Scott Pruett had far and away the best finish of any of the so called “ringers” some Winston Cup teams hire just for the road course races. The next best finish by a road course specialist was a 25th place result for PJ Jones driving for the Morgan McClure team. Pruett is having an outstanding season having won seven of nine Trans Am races this season. (Aided and abetted by the fact defending series champion Boris Said got suspended for some comments he made about the Trans Am officials.)

At the start of the 2003 season Dale Earnhardt Jr. said his team was focusing on areas where they needed to improve in order to be able to chase championships. Road courses were one weakness for this team and it seems they’ve addressed that problem pretty well with Junior finishing third Sunday. (Now if they could just stop messing up in the pits.) It appears likely there’s going to be a spirited points battle between Earnhardt and Gordon, two of the sport’s most popular drivers, down the stretch but it will be for second place and somewhat obscured by the dust Matt Kenseth is leaving them in.

Jimmie Johnson managed to steer clear of the last lap melee involving his boss/teammate Jeff Gordon and Kevin Harvick to finish fourth. It was Johnson’s first top 10 finish on a road course in his young Winston Cup career.

Kevin Harvick finished fifth, but perhaps more notably he finished off Jeff Gordon’s chances at a top 5 finish and maybe Gordon’s title aspirations this year. Gordon appeared to run out of gas and tried moving out of the way after the initial contact in the final corner, but Harvick held onto the rear bumper of the 24 like a terrier would a rat and sent Gordon spinning. Gordon dropped from third to thirty-third in the final yards of the race. And mayhem has erupted on Internet message boards as a result.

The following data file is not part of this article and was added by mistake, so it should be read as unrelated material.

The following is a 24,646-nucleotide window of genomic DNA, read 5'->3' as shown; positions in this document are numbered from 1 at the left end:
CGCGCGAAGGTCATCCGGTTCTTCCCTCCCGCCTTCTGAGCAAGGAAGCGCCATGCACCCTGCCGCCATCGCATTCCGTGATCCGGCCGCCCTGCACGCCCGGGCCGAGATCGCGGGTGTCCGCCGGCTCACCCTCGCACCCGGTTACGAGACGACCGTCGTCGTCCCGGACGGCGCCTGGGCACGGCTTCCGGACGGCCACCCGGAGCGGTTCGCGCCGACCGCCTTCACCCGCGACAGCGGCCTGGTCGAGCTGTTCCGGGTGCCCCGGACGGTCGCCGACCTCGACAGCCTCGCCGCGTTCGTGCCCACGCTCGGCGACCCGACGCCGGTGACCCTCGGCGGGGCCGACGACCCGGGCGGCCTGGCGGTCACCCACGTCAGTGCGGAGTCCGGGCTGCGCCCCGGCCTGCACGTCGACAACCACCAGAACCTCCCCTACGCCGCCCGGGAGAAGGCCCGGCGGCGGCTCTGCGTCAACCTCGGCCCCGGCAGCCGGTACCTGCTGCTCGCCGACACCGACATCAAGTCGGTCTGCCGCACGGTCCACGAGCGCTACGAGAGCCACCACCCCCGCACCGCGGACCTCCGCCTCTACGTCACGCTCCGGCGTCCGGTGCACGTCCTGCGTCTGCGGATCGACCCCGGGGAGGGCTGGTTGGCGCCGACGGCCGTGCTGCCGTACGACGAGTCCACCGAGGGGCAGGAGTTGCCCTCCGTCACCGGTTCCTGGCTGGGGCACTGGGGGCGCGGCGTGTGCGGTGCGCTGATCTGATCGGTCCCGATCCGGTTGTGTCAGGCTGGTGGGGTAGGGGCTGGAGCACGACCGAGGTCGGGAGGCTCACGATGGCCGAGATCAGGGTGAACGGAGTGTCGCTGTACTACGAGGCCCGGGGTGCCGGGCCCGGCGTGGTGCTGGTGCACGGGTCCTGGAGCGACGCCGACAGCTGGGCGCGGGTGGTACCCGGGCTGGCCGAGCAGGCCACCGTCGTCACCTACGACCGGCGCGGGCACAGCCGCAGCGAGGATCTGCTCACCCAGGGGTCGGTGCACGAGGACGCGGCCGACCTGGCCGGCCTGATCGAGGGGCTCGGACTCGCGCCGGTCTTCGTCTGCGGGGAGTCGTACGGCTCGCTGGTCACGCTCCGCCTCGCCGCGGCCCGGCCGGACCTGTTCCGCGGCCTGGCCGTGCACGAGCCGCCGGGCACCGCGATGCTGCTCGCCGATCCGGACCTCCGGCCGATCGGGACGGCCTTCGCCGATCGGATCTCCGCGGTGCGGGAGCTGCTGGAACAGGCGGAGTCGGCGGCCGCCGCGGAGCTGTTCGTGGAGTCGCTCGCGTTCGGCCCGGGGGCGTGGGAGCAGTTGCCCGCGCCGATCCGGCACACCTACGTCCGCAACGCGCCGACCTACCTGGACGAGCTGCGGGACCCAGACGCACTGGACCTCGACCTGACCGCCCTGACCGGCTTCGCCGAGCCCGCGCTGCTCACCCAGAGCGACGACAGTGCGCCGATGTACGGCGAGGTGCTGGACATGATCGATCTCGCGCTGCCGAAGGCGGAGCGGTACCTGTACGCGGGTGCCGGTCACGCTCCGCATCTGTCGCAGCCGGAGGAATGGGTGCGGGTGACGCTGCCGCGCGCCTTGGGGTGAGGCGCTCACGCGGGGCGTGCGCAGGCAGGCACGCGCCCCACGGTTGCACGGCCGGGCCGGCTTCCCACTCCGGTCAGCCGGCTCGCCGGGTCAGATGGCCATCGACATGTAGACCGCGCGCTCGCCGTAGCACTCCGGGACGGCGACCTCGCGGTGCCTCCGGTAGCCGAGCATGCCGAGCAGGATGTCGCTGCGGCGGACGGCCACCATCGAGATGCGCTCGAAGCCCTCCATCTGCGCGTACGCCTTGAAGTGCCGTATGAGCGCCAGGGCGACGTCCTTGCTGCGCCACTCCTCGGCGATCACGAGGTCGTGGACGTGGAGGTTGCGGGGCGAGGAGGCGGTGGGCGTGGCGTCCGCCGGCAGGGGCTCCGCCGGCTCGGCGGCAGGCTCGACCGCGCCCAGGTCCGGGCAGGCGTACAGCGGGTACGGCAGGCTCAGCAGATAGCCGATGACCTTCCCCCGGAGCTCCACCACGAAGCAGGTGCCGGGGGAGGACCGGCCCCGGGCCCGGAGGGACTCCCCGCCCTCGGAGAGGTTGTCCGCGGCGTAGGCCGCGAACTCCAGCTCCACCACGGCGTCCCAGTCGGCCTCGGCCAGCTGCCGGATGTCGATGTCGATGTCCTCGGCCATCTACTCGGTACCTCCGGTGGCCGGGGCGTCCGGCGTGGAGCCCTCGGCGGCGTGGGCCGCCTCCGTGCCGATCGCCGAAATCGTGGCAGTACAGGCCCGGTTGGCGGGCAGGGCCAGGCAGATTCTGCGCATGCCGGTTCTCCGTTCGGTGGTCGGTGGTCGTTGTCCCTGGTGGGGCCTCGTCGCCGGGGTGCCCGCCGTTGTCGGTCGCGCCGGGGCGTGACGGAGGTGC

Ward Burton and Dale Jarrett finished sixth and seventh respectively, largely as a result of being in the right place at the right time and ducking onto pit road after Rusty Wallace left the course. Neither seemed to have competitive cars earlier in the event, but such is the nature of road course racing.

Matt Kenseth’s day could have been a disaster. He made contact with Casey Mears that crushed his left front fender into the 17 car’s tire and was forced to make an unscheduled pit stop. (Had the final caution not flown it is doubtful Kenseth would have finished the race on the fuel he had aboard.) Later in the race Kenseth went wide off the course and nearly ended up trapped in the gravel. But somehow Kenseth rallied back to a top 10 finish his seventeenth of the season. If Kenseth can escape bad wrecks at Bristol in two weeks time and at Talladega this fall he seems the presumptive favorite for this year’s title.